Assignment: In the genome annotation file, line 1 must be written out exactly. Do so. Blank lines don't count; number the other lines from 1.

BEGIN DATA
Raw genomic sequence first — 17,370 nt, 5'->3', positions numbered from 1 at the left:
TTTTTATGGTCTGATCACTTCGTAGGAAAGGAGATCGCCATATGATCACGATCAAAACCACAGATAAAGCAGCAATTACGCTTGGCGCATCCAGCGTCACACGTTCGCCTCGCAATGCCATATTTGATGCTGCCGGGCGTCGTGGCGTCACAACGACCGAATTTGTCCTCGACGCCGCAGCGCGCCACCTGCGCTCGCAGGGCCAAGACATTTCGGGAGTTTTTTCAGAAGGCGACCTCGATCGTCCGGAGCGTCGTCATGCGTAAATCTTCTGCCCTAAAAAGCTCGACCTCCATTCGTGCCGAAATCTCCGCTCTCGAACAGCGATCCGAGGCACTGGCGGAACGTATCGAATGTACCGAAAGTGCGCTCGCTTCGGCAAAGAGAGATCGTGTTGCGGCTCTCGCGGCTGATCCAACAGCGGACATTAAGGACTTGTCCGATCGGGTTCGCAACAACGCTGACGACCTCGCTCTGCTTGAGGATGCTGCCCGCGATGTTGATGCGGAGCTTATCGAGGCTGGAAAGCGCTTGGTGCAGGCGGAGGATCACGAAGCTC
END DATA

Raw genomic sequence first — 17,370 nt, 5'->3', positions numbered from 1 at the left: